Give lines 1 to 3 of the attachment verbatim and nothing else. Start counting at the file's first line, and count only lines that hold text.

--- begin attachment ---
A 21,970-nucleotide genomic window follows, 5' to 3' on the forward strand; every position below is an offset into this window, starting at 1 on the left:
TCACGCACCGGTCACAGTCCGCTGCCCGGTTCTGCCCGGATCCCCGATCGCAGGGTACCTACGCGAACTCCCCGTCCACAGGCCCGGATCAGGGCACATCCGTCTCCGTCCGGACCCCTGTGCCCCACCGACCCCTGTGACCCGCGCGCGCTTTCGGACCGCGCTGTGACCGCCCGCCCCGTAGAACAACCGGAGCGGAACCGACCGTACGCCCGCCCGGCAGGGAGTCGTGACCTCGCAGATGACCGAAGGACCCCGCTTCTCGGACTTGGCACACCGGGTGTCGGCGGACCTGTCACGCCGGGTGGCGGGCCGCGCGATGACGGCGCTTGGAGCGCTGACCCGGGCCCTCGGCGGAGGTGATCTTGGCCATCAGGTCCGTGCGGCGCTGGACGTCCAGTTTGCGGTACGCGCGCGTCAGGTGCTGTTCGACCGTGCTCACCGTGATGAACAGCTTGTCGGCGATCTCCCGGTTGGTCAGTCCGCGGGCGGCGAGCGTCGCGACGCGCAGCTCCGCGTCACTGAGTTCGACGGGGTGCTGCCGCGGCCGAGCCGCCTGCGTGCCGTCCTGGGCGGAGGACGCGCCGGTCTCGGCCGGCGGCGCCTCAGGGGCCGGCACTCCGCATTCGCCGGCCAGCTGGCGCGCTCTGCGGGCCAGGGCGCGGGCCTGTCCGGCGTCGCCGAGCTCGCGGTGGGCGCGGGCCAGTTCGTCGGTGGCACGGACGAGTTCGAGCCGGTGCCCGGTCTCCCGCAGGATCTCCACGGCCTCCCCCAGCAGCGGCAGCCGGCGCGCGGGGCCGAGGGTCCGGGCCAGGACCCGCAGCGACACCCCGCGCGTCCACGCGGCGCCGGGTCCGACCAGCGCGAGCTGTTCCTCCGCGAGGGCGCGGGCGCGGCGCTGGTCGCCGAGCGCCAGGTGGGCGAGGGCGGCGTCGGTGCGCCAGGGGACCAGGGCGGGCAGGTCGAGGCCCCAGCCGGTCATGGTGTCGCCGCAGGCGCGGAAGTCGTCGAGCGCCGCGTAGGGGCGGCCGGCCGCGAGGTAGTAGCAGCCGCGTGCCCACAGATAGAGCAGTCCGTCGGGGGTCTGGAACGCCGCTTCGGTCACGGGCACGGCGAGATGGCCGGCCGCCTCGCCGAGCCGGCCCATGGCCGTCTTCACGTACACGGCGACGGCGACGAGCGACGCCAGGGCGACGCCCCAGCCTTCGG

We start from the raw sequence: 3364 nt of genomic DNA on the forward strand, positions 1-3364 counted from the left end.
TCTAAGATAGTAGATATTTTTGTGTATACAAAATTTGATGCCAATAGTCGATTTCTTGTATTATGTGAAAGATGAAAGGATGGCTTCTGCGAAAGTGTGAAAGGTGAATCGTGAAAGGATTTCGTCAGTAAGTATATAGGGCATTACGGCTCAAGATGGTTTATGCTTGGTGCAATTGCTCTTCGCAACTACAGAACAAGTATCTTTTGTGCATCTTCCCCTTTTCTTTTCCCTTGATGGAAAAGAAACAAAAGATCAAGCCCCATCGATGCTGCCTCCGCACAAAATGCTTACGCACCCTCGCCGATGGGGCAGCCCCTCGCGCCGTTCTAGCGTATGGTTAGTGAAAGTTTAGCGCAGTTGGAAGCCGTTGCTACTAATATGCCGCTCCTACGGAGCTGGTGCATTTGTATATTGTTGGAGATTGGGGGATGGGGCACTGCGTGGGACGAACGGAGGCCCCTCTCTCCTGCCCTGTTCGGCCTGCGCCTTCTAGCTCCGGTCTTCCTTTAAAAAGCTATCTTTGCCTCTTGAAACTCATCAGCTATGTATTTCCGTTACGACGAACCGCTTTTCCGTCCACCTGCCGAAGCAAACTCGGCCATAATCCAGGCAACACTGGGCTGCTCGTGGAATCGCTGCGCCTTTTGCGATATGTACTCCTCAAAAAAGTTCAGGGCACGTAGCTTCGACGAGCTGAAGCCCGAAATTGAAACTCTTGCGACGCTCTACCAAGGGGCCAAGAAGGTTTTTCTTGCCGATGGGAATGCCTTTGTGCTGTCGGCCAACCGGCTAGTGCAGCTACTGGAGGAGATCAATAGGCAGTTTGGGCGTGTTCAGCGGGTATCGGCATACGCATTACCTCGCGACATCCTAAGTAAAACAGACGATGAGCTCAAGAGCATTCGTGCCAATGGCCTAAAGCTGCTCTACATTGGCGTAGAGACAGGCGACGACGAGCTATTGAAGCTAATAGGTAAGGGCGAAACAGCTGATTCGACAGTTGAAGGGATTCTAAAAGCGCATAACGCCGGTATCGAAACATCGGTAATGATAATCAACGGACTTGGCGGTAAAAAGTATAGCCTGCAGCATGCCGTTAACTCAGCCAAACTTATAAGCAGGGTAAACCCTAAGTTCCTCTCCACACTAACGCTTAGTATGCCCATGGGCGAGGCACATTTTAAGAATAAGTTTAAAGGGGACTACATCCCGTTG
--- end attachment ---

A 21,970-nucleotide genomic window follows, 5' to 3' on the forward strand; every position below is an offset into this window, starting at 1 on the left:
TCACGCACCGGTCACAGTCCGCTGCCCGGTTCTGCCCGGATCCCCGATCGCAGGGTACCTACGCGAACTCCCCGTCCACAGGCCCGGATCAGGGCACATCCGTCTCCGTCCGGACCCCTGTGCCCCACCGACCCCTGTGACCCGCGCGCGCTTTCGGACCGCGCTGTGACCGCCCGCCCCGTAGAACAACCGGAGCGGAACCGACCGTACGCCCGCCCGGCAGGGAGTCGTGACCTCGCAGATGACCGAAGGACCCCGCTTCTCGGACTTGGCACACCGGGTGTCGGCGGACCTGTCACGCCGGGTGGCGGGCCGCGCGATGACGGCGCTTGGAGCGCTGACCCGGGCCCTCGGCGGAGGTGATCTTGGCCATCAGGTCCGTGCGGCGCTGGACGTCCAGTTTGCGGTACGCGCGCGTCAGGTGCTGTTCGACCGTGCTCACCGTGATGAACAGCTTGTCGGCGATCTCCCGGTTGGTCAGTCCGCGGGCGGCGAGCGTCGCGACGCGCAGCTCCGCGTCACTGAGTTCGACGGGGTGCTGCCGCGGCCGAGCCGCCTGCGTGCCGTCCTGGGCGGAGGACGCGCCGGTCTCGGCCGGCGGCGCCTCAGGGGCCGGCACTCCGCATTCGCCGGCCAGCTGGCGCGCTCTGCGGGCCAGGGCGCGGGCCTGTCCGGCGTCGCCGAGCTCGCGGTGGGCGCGGGCCAGTTCGTCGGTGGCACGGACGAGTTCGAGCCGGTGCCCGGTCTCCCGCAGGATCTCCACGGCCTCCCCCAGCAGCGGCAGCCGGCGCGCGGGGCCGAGGGTCCGGGCCAGGACCCGCAGCGACACCCCGCGCGTCCACGCGGCGCCGGGTCCGACCAGCGCGAGCTGTTCCTCCGCGAGGGCGCGGGCGCGGCGCTGGTCGCCGAGCGCCAGGTGGGCGAGGGCGGCGTCGGTGCGCCAGGGGACCAGGGCGGGCAGGTCGAGGCCCCAGCCGGTCATGGTGTCGCCGCAGGCGCGGAAGTCGTCGAGCGCCGCGTAGGGGCGGCCGGCCGCGAGGTAGTAGCAGCCGCGTGCCCACAGATAGAGCAGTCCGTCGGGGGTCTGGAACGCCGCTTCGGTCACGGGCACGGCGAGATGGCCGGCCGCCTCGCCGAGCCGGCCCATGGCCGTCTTCACGTACACGGCGACGGCGACGAGCGACGCCAGGGCGACGCCCCAGCCTTCGG

We start from the raw sequence: 3364 nt of genomic DNA on the forward strand, positions 1-3364 counted from the left end.